In its newly published Foreign Policy White Paper, Australia took a strong stance on the South China Sea issue, urging both China and the Philippines to follow the Permanent Court of Arbitration’s July 2016 ruling. In response, both the Chinese defense ministry and Chinese foreign ministry criticized Australia for its “ irresponsible remarks.”
Australia’s recent White Paper, the first one issued since the Howard government’s Foreign Policy White Paper in 2003, laid out the vision for its foreign relations over the next decade.
Taking a close look at China’s rise, the White Paper claimed that “China is challenging America’s position” and “China’s power and influence are growing to match, and in some cases exceed, that of the United States. ”Enjoying this article? Click here to subscribe for full access. Just $5 a month.
The White Paper expressed concerns over China’s growing power, which changes the region “in ways without precedent in Australia’s modern history.” Particularly on the South China Sea issue, the White Paper singled China out and opposed the use of
disputed features and artificial structures in the South China Sea for military purposes. Additionally, it reaffirms its position that “the Permanent Court of Arbitration’s ruling on the Philippines South China Sea Arbitration is final and binding” on both China and the Philippines.
Australia’s clear and strong stance on the South China Sea issue irritated China.
As The Diplomat has been following, since Philippine President Rodrigo Duterte took office last year, China has successfully fixed its relations with the Philippines in spite of the ruling by a tribunal of The Hague’s Permanent Court of Arbitration against China in a case brought by the previous Philippine government. In November, Chinese Premier Li Keqiang paid a state visit to the Philippines and complimented the China-Philippines relationship on becoming as warm as Manila’s weather.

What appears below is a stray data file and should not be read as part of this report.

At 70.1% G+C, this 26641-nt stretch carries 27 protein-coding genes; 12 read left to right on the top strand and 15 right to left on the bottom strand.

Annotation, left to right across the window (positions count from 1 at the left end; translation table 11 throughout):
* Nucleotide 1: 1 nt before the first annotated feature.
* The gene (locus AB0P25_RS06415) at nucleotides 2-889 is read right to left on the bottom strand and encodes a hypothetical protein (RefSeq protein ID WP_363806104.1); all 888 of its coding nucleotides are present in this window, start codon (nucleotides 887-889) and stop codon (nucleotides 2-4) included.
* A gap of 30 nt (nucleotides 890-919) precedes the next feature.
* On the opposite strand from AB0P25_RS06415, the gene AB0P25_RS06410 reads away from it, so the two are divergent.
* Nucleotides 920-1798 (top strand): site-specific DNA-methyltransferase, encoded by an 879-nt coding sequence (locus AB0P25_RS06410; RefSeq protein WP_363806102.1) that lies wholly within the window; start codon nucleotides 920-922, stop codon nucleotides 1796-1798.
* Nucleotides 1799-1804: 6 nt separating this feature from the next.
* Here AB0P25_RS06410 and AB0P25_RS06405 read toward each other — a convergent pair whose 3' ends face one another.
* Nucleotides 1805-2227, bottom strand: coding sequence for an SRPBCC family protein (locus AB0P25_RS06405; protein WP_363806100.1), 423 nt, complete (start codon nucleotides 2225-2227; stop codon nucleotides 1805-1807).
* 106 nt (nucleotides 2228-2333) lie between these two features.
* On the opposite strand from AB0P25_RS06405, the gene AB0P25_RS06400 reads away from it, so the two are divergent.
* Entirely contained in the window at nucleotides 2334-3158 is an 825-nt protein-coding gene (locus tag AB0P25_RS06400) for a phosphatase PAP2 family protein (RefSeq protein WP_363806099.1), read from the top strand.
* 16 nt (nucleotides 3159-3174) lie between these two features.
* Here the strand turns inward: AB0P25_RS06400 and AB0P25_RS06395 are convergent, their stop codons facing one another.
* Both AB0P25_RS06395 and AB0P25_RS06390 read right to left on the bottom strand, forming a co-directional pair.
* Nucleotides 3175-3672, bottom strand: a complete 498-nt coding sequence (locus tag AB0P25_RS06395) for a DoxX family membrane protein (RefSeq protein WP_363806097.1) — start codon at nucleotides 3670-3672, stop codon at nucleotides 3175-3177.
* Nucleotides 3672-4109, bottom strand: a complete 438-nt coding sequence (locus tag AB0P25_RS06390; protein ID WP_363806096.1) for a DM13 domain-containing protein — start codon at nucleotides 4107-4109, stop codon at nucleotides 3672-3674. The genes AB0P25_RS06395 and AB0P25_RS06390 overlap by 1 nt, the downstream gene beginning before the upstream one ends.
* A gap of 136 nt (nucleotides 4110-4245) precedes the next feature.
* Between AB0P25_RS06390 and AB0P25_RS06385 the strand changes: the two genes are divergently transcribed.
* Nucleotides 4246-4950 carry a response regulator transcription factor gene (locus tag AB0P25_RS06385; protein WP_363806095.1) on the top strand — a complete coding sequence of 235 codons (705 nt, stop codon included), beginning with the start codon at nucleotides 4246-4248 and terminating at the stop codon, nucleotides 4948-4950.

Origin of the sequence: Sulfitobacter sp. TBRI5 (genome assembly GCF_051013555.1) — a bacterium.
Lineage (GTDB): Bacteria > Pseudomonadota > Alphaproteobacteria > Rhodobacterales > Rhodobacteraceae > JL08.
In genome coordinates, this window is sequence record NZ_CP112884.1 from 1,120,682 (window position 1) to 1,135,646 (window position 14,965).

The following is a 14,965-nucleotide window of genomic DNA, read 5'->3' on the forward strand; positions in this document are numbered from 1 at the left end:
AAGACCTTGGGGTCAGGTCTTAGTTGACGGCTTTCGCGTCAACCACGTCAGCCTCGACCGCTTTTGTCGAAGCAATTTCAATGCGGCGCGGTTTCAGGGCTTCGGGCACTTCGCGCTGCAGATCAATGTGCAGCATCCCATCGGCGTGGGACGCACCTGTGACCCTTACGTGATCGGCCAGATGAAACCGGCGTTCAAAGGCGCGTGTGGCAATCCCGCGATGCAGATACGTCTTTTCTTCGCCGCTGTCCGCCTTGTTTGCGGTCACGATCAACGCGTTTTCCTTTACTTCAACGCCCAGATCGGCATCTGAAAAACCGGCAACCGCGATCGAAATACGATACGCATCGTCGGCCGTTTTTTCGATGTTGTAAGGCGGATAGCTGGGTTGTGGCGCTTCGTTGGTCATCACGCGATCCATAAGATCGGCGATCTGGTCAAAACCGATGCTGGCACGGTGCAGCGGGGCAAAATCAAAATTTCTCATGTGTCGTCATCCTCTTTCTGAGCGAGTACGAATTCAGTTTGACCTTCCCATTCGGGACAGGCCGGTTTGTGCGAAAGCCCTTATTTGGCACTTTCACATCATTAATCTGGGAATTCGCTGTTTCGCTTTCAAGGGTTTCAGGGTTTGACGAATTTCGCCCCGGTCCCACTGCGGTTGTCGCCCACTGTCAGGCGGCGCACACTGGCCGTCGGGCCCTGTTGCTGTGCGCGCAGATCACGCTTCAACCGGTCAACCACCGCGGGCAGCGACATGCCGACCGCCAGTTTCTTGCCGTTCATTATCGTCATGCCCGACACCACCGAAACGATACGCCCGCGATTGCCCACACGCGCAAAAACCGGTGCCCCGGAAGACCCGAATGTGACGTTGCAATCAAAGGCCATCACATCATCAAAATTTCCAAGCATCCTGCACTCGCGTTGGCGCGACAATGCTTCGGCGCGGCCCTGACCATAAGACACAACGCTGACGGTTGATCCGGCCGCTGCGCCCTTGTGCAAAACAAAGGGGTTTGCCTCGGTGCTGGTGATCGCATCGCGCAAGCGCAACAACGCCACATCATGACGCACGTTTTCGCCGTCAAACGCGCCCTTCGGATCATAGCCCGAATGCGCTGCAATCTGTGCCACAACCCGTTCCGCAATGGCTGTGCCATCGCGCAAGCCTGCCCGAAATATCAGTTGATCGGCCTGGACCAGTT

Against that backdrop, Australia’s remarks on The Hague’s ruling looked like a deliberate provocation from Beijing’s perspective.
In response, at the monthly press conference on November 30, Chinese defense ministry spokesperson Wu Qian “strongly” opposed Australia for its “irresponsible comments.” He said:
Australia is not a party directly concerned to the South China Sea issue, so it is not in a position to make carping comments on the South China Sea issue.
Recently, the situation in the South China Sea has cooled down and shown the momentum of positive development, which fully demonstrates that the countries in this region have the wisdom, capability, and means to peacefully solve the disputes through direct consultations and dialogues. It has been proven by facts that interference from countries outside the region can only complicate the South China Sea issue and will be of no help to regional peace and stability.
Wu thus urged Australian to “strictly follow its promise of taking no stance on disputes on territory and sovereignty” and get rid of its “old mentality in mind while having a new Asia Pacific in sight.”
In comparison, although in line with Wu’s position, Chinese foreign ministry spokesperson Lu Kang’s response on November 23 sounded slightly softer. Lu emphasized that Australia’s remarks were “irresponsible,” since China and the ASEAN countries have “reached consensus” and the parties directly concerned have agreed to “peacefully resolve the dispute through dialogue and negotiation.”
But Lu also noted that the Australia’s White Paper “has given an overall positive evaluation of China’s development and China-Australia relations.”
The distinct wording between the Chinese defense ministry and foreign ministry gives the international community a hint on the nuanced difference within the Chinese government when it comes to foreign policy.